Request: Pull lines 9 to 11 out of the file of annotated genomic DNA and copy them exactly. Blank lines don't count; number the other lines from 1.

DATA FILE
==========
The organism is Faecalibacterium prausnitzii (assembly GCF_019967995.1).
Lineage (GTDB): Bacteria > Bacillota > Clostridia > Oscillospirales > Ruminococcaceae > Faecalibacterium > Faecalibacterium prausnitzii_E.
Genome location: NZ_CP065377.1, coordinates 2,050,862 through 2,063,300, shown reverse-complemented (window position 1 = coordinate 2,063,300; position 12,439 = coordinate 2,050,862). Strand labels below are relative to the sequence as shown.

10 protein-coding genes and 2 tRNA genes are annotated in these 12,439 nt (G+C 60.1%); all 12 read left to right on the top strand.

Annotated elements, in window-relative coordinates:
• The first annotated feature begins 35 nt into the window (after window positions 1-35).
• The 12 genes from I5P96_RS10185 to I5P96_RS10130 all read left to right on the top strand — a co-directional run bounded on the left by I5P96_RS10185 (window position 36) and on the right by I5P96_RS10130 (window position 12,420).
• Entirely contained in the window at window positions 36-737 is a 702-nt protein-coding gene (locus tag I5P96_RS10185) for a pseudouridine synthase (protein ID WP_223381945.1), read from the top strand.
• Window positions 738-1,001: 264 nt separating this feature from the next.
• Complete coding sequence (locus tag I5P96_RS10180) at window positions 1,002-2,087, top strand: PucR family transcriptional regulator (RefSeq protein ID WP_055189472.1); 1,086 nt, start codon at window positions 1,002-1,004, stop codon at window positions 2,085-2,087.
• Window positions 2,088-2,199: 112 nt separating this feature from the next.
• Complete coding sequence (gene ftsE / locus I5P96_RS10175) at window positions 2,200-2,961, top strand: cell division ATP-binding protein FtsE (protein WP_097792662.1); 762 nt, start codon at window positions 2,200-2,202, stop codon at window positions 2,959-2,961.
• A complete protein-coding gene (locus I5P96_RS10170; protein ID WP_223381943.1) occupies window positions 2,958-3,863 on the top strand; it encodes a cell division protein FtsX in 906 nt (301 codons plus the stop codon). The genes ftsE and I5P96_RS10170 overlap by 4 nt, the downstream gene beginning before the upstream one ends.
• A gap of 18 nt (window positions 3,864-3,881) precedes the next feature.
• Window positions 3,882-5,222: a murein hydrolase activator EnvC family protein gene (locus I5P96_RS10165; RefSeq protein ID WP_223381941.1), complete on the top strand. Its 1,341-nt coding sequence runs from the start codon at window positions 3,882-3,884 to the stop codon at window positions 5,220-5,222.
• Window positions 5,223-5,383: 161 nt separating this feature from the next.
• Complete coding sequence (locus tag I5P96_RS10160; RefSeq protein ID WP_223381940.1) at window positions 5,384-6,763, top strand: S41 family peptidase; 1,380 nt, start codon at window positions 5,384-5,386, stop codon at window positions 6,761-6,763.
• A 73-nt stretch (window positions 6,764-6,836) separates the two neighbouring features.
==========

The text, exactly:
• Window positions 738-1,001: 264 nt separating this feature from the next.
• Complete coding sequence (locus tag I5P96_RS10180) at window positions 1,002-2,087, top strand: PucR family transcriptional regulator (RefSeq protein ID WP_055189472.1); 1,086 nt, start codon at window positions 1,002-1,004, stop codon at window positions 2,085-2,087.
• Window positions 2,088-2,199: 112 nt separating this feature from the next.